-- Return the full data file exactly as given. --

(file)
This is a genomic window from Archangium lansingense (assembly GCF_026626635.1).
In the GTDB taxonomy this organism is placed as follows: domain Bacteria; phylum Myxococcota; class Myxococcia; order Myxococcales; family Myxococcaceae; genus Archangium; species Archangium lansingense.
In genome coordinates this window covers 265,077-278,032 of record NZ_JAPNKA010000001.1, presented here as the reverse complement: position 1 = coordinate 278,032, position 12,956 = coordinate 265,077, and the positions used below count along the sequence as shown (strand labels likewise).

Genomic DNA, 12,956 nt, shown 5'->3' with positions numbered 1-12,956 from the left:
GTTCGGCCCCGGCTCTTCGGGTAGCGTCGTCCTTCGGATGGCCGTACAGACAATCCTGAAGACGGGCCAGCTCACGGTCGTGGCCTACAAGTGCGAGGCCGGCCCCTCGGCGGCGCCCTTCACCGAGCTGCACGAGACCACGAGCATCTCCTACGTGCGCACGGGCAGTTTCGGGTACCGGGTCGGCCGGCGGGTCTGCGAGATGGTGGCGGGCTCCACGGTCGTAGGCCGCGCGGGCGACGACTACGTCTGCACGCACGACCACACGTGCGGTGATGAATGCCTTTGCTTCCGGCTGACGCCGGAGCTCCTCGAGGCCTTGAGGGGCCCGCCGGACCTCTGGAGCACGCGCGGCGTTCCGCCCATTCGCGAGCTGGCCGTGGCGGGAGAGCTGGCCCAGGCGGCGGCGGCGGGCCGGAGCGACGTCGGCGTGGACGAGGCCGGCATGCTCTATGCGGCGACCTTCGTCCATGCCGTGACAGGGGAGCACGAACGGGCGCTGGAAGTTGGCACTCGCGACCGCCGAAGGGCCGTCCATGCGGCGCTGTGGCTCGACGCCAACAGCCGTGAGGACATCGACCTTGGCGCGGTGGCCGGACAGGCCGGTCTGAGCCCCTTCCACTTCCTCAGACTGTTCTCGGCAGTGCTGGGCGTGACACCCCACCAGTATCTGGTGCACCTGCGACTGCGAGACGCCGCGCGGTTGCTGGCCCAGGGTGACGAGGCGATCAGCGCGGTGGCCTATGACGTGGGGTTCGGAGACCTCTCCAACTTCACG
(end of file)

This is a genomic window from Archangium lansingense (assembly GCF_026626635.1).
In the GTDB taxonomy this organism is placed as follows: domain Bacteria; phylum Myxococcota; class Myxococcia; order Myxococcales; family Myxococcaceae; genus Archangium; species Archangium lansingense.
In genome coordinates this window covers 265,077-278,032 of record NZ_JAPNKA010000001.1, presented here as the reverse complement: position 1 = coordinate 278,032, position 12,956 = coordinate 265,077, and the positions used below count along the sequence as shown (strand labels likewise).

Genomic DNA, 12,956 nt, shown 5'->3' with positions numbered 1-12,956 from the left:
GTTCGGCCCCGGCTCTTCGGGTAGCGTCGTCCTTCGGATGGCCGTACAGACAATCCTGAAGACGGGCCAGCTCACGGTCGTGGCCTACAAGTGCGAGGCCGGCCCCTCGGCGGCGCCCTTCACCGAGCTGCACGAGACCACGAGCATCTCCTACGTGCGCACGGGCAGTTTCGGGTACCGGGTCGGCCGGCGGGTCTGCGAGATGGTGGCGGGCTCCACGGTCGTAGGCCGCGCGGGCGACGACTACGTCTGCACGCACGACCACACGTGCGGTGATGAATGCCTTTGCTTCCGGCTGACGCCGGAGCTCCTCGAGGCCTTGAGGGGCCCGCCGGACCTCTGGAGCACGCGCGGCGTTCCGCCCATTCGCGAGCTGGCCGTGGCGGGAGAGCTGGCCCAGGCGGCGGCGGCGGGCCGGAGCGACGTCGGCGTGGACGAGGCCGGCATGCTCTATGCGGCGACCTTCGTCCATGCCGTGACAGGGGAGCACGAACGGGCGCTGGAAGTTGGCACTCGCGACCGCCGAAGGGCCGTCCATGCGGCGCTGTGGCTCGACGCCAACAGCCGTGAGGACATCGACCTTGGCGCGGTGGCCGGACAGGCCGGTCTGAGCCCCTTCCACTTCCTCAGACTGTTCTCGGCAGTGCTGGGCGTGACACCCCACCAGTATCTGGTGCACCTGCGACTGCGAGACGCCGCGCGGTTGCTGGCCCAGGGTGACGAGGCGATCAGCGCGGTGGCCTATGACGTGGGGTTCGGAGACCTCTCCAACTTCACG